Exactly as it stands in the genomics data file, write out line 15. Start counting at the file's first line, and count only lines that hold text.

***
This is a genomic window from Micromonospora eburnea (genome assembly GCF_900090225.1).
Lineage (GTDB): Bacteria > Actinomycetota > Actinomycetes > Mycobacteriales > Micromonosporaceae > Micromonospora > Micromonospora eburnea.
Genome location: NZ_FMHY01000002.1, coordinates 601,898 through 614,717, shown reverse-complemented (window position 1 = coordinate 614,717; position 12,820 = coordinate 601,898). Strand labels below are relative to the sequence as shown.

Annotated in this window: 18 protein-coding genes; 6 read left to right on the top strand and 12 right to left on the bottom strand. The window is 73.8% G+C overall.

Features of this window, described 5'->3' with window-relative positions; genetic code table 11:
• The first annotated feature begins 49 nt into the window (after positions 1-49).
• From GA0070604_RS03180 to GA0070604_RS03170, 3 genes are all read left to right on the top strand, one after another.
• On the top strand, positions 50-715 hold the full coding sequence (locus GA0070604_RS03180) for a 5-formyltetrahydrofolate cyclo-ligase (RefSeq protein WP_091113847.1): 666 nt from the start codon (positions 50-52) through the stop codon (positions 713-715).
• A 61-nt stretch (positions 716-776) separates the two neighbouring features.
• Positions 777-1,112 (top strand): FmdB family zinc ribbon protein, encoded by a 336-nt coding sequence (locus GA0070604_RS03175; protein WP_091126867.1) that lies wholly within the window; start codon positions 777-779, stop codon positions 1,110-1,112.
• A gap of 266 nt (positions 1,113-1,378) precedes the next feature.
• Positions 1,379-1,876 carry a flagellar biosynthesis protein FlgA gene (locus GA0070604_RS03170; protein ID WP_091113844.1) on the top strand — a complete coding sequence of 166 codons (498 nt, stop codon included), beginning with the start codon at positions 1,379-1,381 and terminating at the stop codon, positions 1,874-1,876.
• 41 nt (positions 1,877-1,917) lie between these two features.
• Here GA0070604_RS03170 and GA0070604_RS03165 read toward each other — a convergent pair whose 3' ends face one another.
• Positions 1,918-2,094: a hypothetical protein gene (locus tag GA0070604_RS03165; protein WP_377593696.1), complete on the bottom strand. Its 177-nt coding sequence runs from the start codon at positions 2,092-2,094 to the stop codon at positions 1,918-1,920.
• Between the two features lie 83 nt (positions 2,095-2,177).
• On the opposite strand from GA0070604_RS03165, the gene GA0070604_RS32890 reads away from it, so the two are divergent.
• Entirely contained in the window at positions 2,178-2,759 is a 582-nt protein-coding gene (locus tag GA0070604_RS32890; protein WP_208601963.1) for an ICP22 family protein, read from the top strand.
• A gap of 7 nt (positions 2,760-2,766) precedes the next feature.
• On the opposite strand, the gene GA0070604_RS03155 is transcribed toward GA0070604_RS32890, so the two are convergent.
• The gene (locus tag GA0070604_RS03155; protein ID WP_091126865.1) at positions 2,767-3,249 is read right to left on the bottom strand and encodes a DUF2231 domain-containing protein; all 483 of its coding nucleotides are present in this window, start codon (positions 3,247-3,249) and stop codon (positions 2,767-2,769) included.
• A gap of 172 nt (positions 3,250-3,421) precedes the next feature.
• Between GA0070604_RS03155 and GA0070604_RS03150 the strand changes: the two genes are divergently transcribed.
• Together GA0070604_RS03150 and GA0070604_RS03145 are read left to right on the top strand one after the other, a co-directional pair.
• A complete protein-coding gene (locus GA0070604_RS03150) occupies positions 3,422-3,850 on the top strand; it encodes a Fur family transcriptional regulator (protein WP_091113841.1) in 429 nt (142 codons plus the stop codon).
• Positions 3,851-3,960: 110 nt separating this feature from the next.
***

• Positions 1,918-2,094: a hypothetical protein gene (locus tag GA0070604_RS03165; protein WP_377593696.1), complete on the bottom strand. Its 177-nt coding sequence runs from the start codon at positions 2,092-2,094 to the stop codon at positions 1,918-1,920.